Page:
Edited to add: if the first and only time you dog bit was when the the dog was surprised from being hugged when it was asleep then it is just an unfortunate accident. I don't quite understand in that case why the dog needed to be rehomed. Any future dog could be as easily surprised and bite if the accident occurred again.
     
    #7 kittih, Jun 7, 2017
    Last edited: Jun 7, 2017
  8. Pawscrossed

    Pawscrossed PetForums Senior

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    It's not just about fun though, it's about boundary setting for your child, learning from your dog and good training. Just because a dog is brought up doesn't mean they automatically know what to do. My late dog was integrated into a family home and we went to huge lengths to involve my stepdaughter in his training at 5 years old and took in lots of info on dog body language. Unless you are able to do that and be accountable (I fear your quick reply to discount that above make me sceptical, but I am happy to be corrected) maybe small things or research and time are a better choice.
     
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  9. Laney_Lemons

    Laney_Lemons PetForums Senior

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    I do think you should wait until your girls are older and have boundaries with animals before considering another dog.

    A puppy soon turns into a dog and will the excuse be my kids are only 7years old and startled the dog which lead to another bite and another rehoming situation ?

    your first post doesn't suggest it was a one off incident, it seems like he was bothered quite a lot when sleeping / resting which you didn't realise or ignored which lead to the bite in the end. I get this is not what you expected to happen but it seems like you pushed him too far and like many dog owners dont realise until the bite happens.

    You mention how 90% of time the dog knew when to walk away ? What do you mean, when he was getting annoyed by the kids?... when the kids bothered him and when asleep or tired he was upset even with you and the husband? .. again why was he being bothered?
    these are clear signals to leave him in peace and you didn't respect his boundary hence the bite in the end as you ignored everything else .


    To answer your question ... no I don't think you should get bother dog/ puppy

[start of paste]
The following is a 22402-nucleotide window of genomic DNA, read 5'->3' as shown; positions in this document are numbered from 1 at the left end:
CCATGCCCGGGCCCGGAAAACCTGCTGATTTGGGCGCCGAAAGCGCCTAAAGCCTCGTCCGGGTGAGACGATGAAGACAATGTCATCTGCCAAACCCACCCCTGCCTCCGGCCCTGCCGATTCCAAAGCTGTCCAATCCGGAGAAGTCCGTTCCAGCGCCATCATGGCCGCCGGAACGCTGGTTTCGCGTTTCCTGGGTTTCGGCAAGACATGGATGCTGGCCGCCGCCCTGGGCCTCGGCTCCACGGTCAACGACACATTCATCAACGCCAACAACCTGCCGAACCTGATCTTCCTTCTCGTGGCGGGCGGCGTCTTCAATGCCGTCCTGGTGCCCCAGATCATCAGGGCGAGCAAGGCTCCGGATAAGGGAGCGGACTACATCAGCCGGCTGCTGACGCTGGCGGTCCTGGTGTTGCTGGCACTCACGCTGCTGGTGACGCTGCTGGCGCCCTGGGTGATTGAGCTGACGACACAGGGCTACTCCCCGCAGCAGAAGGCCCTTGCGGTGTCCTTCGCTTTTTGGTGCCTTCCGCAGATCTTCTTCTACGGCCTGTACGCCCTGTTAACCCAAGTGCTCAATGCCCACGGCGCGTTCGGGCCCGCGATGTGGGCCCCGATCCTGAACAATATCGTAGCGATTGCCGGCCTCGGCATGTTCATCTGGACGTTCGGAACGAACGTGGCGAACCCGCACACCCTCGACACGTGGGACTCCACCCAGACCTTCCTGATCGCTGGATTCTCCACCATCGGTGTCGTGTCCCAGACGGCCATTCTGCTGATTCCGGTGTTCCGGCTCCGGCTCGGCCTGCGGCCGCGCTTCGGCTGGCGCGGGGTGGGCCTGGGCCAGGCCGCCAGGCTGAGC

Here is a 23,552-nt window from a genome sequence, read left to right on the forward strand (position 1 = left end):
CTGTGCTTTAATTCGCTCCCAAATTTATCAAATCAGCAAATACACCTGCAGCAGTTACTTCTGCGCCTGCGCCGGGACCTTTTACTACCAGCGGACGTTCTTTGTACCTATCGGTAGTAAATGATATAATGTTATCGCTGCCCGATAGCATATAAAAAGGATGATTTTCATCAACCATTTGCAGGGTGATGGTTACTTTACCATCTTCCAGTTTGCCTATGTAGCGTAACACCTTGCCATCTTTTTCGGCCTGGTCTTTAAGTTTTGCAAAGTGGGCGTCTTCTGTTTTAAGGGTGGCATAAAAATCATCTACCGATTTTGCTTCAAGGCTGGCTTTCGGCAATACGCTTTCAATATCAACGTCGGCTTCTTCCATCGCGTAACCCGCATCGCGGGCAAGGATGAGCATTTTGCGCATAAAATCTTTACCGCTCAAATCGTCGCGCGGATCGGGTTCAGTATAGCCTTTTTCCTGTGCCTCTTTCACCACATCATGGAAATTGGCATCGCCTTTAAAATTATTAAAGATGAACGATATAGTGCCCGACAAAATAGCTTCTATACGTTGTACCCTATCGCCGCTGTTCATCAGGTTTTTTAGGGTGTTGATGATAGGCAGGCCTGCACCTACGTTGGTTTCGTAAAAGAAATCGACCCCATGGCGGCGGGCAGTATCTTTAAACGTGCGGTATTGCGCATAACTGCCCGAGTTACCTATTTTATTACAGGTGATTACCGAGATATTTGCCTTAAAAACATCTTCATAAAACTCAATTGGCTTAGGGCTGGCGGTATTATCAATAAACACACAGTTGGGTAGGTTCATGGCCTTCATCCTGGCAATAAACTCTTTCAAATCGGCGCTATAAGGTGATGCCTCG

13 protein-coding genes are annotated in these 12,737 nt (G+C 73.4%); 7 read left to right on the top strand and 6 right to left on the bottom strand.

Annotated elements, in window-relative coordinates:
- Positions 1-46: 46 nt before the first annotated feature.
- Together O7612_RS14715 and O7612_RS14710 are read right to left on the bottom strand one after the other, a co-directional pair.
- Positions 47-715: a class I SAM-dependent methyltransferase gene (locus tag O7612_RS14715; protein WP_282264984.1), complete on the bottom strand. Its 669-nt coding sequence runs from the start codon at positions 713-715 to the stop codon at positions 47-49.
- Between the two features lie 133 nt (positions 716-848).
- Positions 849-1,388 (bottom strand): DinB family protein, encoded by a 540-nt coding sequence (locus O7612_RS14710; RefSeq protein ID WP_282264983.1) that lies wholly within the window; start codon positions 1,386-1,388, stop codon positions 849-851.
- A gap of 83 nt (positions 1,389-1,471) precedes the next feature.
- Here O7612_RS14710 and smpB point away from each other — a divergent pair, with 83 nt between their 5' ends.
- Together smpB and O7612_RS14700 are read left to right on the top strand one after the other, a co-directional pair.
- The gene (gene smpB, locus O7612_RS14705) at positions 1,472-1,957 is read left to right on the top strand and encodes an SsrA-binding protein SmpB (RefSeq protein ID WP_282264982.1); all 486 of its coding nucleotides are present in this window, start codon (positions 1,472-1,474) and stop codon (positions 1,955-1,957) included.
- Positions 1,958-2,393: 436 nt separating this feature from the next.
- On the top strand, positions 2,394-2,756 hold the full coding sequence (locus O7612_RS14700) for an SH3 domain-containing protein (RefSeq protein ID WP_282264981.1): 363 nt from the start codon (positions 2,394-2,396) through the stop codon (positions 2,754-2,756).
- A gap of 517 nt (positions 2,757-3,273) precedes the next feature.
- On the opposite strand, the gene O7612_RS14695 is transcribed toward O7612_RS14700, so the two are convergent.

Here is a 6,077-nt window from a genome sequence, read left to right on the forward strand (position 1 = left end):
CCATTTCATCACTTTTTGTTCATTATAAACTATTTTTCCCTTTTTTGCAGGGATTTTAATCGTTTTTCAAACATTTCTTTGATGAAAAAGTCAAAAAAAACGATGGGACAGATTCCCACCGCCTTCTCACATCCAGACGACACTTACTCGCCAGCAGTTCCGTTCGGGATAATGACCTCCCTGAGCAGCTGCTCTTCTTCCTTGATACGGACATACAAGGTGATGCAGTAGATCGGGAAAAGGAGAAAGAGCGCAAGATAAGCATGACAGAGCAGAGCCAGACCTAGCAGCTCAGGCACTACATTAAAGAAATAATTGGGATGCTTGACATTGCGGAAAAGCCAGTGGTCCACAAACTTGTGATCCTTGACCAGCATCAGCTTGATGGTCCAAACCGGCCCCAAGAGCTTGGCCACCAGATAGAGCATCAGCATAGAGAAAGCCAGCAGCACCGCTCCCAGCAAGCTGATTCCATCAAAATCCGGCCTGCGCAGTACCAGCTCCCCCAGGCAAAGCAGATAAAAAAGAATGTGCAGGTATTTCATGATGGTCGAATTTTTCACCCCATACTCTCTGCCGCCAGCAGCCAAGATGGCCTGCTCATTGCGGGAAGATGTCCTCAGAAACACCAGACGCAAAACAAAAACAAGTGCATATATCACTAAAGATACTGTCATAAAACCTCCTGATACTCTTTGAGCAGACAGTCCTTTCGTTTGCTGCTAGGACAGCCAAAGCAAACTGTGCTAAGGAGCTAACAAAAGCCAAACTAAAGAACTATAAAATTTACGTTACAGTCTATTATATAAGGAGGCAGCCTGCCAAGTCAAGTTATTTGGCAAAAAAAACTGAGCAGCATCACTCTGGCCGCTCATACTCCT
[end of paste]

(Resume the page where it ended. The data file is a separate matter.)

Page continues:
Yes I think it's too soon

    And no because he was brought up with kids does not mean he won't bite especially when puppy turns into a dog and kids have no boundaries
     
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  10. DogsGoneRoaming

    DogsGoneRoaming PetForums Member

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    If you couldn't make the last dog work what makes you think a puppy will work?

    Do you think a new dog will be different and if so why?

    I have a family member who moves from dog to dog when one bites her kids. The dogs honestly aren't the issue it's the lack of supervision and respect for space.

    Your child is young and shouldn't be allowed within reaching distance of a dog if you can't supervise them.

    I don't want to sound harsh but I don't think replacing your dogs the right move.
     
  11. FeelTheBern

    FeelTheBern They don't like it up 'em, sir!

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    I also think you should wait until the children are older before considering getting another dog. If you jump straight in and get a dog right away, another incident could occur. What makes you think another dog will react differently to your children's actions?
    It's not all about what we want and getting it right away. I would love a dog but I know one wouldn't fit in with my current lifestyle. No-one is around during the day which means that the dog wouldn't be getting the attention it requires from its family. It just wouldn't be fair on the dog. Do you see what I mean? If you were to get a dog right now, it wouldn't be fair on the animal. It could easily lash out on your kids if they repeat their actions. You should wait until your kids are older so you can teach them about how to behave around dogs.
     
  12. elmthesofties

    elmthesofties PetForums Senior

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    Just because a dog is raised with children doesn't mean they'll be more tolerant. If anything, I would have thought things would be more likely to go wrong as kids like to pick up and annoy puppies a lot more than with adult dogs, therefore increasing the number of negative experiences the dog would have with children in any given space of time. Someone was posting on here not so long ago that their puppy was starting to growl at her kids when they tried to pick him up, and when they annoyed him when he was sleeping or relaxing. I don't know what happened after that.

    Seconding the idea that small animals can be a really lovely option to explore. Rats can be cuddly tame, and can be easily taught tricks. Small children often find it easier to get involved and it gives them an increased sense of responsibility, and seeing as they're kept in a cage for most of the day, you can make sure that all play sessions are completely supervised. They're not a very long commitment and by the time they've passed on, your girls will have matured quite a bit.
     
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  13. HarlequinCat

    HarlequinCat PetForums VIP

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    To be fair to dog and children I'd wait until the kids can understand that they cannot go up to and wake a sleeping dog. It's a saying for a reason.... let sleeping dogs lie ;);).

    You constantly have to supervise kids around animals. No matter how relaxed and carefree the dog seems.
     
  14. PawsOnMe

    PawsOnMe PetForums VIP

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    You say your dog had to walk away 90% of the time whilst your children bothered him, why didn't you intervene and protect both your dog and your children?